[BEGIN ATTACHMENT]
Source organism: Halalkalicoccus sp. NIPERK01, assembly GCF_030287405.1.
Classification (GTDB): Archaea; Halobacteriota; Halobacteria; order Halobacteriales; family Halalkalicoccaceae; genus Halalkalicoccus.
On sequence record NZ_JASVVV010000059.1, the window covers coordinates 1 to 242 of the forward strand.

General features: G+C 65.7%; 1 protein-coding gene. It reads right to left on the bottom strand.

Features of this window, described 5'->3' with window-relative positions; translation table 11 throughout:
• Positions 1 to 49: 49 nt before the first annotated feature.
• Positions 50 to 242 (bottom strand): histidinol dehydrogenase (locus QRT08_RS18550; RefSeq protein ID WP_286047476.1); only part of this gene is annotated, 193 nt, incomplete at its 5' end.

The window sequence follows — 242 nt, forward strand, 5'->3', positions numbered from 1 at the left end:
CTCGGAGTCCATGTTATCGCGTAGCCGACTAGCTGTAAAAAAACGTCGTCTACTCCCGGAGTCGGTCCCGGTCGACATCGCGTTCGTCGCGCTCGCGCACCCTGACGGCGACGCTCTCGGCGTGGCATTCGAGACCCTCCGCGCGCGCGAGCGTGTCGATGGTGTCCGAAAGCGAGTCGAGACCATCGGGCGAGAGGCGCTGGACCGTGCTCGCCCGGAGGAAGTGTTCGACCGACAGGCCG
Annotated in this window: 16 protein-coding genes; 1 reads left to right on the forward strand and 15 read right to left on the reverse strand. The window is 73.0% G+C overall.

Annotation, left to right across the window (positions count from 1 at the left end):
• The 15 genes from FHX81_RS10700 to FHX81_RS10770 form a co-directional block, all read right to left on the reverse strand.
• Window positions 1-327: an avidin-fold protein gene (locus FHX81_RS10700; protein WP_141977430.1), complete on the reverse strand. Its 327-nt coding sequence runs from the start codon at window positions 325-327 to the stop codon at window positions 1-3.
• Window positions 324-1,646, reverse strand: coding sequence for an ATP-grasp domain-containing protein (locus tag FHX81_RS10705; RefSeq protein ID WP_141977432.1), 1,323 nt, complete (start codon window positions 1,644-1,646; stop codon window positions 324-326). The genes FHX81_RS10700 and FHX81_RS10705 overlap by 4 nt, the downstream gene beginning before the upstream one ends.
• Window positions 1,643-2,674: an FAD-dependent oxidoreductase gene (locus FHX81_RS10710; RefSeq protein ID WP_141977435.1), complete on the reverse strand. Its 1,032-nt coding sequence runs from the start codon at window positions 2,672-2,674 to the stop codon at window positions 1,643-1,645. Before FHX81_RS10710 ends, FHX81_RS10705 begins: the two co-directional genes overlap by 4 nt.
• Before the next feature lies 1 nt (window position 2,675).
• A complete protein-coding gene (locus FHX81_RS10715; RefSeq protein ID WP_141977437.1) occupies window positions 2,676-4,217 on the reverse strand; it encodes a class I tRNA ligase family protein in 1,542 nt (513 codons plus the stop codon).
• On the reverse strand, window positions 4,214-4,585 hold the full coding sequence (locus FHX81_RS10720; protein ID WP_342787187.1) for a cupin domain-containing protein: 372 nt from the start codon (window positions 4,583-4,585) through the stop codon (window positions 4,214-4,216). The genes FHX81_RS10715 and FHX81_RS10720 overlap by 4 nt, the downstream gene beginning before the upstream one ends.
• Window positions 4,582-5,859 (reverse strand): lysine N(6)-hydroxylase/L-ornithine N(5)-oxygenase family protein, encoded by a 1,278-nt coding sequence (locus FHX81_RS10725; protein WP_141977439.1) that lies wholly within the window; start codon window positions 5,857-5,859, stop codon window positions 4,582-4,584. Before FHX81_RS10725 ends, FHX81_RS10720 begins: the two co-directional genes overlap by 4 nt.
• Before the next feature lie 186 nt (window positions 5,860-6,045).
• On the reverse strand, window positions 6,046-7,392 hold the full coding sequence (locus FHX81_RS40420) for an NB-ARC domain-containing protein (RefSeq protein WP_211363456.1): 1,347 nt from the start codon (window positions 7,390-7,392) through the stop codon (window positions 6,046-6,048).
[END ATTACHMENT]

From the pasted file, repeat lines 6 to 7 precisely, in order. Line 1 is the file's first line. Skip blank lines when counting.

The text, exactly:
• Positions 1 to 49: 49 nt before the first annotated feature.
• Positions 50 to 242 (bottom strand): histidinol dehydrogenase (locus QRT08_RS18550; RefSeq protein ID WP_286047476.1); only part of this gene is annotated, 193 nt, incomplete at its 5' end.